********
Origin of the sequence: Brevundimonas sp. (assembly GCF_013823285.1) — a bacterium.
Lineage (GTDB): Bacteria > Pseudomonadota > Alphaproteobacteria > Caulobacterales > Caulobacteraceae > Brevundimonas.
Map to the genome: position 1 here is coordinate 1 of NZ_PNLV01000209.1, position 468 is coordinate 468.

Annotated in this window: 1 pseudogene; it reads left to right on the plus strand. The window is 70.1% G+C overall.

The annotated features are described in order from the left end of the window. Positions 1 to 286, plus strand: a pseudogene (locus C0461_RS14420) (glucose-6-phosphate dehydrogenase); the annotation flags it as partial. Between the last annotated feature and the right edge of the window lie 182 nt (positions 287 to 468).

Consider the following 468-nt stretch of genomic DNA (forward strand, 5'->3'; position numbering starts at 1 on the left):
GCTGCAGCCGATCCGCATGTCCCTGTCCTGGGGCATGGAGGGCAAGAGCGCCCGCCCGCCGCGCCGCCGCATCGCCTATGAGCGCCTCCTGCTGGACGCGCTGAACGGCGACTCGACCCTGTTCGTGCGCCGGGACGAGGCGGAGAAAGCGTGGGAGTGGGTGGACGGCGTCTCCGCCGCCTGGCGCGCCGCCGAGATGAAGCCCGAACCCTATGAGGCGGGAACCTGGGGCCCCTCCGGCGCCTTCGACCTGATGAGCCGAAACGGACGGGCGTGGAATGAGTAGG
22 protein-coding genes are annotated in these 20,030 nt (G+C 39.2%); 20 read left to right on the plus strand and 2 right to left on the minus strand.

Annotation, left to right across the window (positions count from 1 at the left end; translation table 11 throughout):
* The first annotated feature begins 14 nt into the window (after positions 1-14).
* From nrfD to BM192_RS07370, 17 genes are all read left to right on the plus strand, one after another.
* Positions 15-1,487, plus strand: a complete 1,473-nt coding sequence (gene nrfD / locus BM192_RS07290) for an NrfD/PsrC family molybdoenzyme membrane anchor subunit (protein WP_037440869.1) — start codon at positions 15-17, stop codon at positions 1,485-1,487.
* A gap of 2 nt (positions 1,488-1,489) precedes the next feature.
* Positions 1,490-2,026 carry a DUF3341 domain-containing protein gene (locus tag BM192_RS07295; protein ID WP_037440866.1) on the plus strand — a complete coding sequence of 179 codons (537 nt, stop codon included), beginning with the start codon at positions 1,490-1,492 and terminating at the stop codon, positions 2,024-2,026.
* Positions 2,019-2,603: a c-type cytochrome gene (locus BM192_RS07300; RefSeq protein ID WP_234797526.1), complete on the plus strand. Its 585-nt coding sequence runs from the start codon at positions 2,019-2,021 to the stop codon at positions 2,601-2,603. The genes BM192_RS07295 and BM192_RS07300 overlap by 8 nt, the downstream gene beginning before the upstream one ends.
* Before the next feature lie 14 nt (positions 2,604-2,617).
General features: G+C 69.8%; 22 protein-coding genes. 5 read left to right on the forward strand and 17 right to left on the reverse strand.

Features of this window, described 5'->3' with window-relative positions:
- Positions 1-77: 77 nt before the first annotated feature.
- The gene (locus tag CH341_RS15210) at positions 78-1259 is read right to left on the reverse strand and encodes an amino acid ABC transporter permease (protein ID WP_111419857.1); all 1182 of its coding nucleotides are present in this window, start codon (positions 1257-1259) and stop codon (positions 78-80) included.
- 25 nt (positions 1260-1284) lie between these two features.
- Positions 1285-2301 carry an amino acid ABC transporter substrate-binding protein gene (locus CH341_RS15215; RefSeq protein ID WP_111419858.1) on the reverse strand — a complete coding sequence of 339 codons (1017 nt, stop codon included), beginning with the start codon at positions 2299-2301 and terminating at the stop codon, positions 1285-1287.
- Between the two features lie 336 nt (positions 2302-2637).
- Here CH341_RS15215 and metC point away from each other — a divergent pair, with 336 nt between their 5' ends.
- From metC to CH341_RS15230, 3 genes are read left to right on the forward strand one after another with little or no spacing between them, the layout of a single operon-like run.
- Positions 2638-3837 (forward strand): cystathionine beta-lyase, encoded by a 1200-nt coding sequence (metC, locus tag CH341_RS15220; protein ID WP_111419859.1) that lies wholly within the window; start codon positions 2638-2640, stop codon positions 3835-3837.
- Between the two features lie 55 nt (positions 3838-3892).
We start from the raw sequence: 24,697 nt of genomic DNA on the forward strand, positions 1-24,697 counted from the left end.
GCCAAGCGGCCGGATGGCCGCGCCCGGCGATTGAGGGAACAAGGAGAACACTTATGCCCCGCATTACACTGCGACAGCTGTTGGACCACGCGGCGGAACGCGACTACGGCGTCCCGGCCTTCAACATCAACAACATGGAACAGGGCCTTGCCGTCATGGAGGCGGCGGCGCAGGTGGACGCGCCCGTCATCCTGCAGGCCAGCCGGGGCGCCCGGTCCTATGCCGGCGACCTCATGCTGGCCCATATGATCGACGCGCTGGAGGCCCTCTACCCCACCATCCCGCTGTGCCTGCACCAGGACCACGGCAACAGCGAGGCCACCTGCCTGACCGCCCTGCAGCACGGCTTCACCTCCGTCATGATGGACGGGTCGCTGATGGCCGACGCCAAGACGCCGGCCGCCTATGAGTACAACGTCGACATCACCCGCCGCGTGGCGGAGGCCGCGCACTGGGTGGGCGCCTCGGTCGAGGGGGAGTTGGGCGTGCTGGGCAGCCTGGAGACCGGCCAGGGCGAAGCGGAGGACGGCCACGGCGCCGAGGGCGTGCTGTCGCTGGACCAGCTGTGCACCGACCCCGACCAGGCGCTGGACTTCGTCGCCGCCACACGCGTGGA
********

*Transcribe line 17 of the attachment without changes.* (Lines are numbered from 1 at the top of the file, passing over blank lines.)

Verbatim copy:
General features: G+C 69.8%; 22 protein-coding genes. 5 read left to right on the forward strand and 17 right to left on the reverse strand.